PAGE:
In modern day Tokyo, a beautiful but fragile young supermodel, Jun Fudou, finds her ordinary life turned upside-down when she is visited by Asuka Lan, a shady and mysterious woman with a secret agenda of her own. Soon Jun discovers that she can, when provoked, transform into a demonic giant, hence the title of the series. Under Asuka's command, Jun is forced to track down monsters--some of who may actually be her close colleagues in disguise. All the while, Jun's relationship with her best friend Kazumi begins to slide.

Created by Go Nagai, this dark, Gothic-horror 26-episode series is most definitely not for young children. In addition to having a complex, sometimes nail-biting plot, THE DEVIL LADY also has its lion's share of gory violence and nudity. The battle sequences between the devilish Jun and the monsters are as bloody as you'd expect, and there are also scenes where several characters are nude. Still some other episodes feature somewhat sexual situations; for example, at one point, Jun is tied to a bed while a character (changed into a demonic cat), draws her claw against Jun's chest and slurps blood from the wound. Later, another character--Jason Bates--who, like our heroine, has the ability to transform into a devil beast, attempts to rape Jun.

To THE DEVIL LADY's credit, however, the show handles the above in a supernatural manner, so it's not so disturbing. And while some may bemoan that the production values are on par with an old-school Anime--uneven cel count, and somewhat limited backgrounds, in many ways it makes it easier to stomach a show like this.

However, there were two things that ultimately made THE DEVIL LADY for me. The first is its ominous musical score, provided by Toshiyuki Watanabe. Sparingly used, yet memorable, it adds to the show's creepy atmosphere. The main theme, in particular, a choral chant reminiscent of Carl Orff's "Carmina Burana" as well as Jerry Goldsmith's score for THE OMEN, is a knock-out. The other quality that struck me about THE DEVIL LADY was the compelling portrayal of Jun as a character. In between periods of killing, we see her overcome with remorse and shame for having committed such acts, and the very real pain we feel from this makes it all the more sad when she starts to become more monstrous and lose touch with her normal self. This issue of duality adds a human aspect and credibility to what could otherwise have been just another throwaway horror Anime flick.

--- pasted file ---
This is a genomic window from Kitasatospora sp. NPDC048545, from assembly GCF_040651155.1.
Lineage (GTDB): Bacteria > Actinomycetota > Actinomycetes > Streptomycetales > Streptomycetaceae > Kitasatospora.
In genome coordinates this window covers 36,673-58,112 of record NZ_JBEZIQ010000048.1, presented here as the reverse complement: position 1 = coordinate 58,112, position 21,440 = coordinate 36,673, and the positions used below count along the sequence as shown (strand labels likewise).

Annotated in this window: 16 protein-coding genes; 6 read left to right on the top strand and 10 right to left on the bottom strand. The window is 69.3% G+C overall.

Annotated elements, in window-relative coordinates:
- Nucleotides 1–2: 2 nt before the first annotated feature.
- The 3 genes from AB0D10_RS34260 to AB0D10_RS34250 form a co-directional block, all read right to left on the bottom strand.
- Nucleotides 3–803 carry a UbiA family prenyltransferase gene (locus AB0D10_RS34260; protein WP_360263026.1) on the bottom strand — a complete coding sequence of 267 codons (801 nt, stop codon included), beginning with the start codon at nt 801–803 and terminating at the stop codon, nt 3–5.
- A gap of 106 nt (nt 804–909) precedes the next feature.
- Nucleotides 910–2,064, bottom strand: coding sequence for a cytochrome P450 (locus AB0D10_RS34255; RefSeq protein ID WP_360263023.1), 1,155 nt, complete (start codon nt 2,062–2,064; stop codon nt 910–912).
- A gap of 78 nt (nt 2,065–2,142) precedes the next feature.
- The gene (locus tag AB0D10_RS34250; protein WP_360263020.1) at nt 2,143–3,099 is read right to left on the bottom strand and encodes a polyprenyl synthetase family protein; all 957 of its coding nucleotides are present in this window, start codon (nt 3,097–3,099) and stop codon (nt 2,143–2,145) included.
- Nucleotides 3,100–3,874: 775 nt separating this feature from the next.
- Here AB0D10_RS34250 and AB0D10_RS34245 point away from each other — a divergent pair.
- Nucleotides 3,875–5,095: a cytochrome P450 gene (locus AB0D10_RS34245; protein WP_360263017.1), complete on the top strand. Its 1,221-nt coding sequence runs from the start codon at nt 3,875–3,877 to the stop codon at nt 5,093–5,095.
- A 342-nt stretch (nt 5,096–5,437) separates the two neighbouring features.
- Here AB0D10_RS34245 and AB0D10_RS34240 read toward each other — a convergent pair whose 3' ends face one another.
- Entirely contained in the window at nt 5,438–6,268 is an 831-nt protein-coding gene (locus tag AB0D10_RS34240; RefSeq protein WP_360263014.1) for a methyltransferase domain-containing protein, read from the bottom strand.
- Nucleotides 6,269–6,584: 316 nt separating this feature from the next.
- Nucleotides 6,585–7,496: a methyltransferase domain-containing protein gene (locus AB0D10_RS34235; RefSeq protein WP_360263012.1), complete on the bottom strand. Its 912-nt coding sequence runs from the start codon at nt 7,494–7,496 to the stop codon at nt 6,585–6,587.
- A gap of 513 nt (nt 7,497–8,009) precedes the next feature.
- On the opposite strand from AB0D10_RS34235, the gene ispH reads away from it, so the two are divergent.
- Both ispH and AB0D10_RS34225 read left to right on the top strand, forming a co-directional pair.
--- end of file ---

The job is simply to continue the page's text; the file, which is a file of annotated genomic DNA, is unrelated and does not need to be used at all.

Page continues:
Although episodic in nature, THE DEVIL LADY manages to find a plot of its own. While it does build to the typical apocalyptic conclusion and some episodes don't really move the story along, there are very rare moments when THE DEVIL LADY is not engrossing. As a story about a person's downward spiral, it's hard to pull away from every minute of it, but the only episodes that truly succeed in maintaining a thriller/horror feel are the opening three. Every one after that borders on predictable, but in all fairness, there are unexpected twists and just about enough intelligence to make the overall show not only an ideal choice for Halloween, but as a subject for discussion. Actually, I found out that this show is a reworking of another series by Go Nagai; THE DEVIL MAN, only with a man in the lead. To further compliment this show, it never even feels like a spin-off, so you wouldn't think otherwise.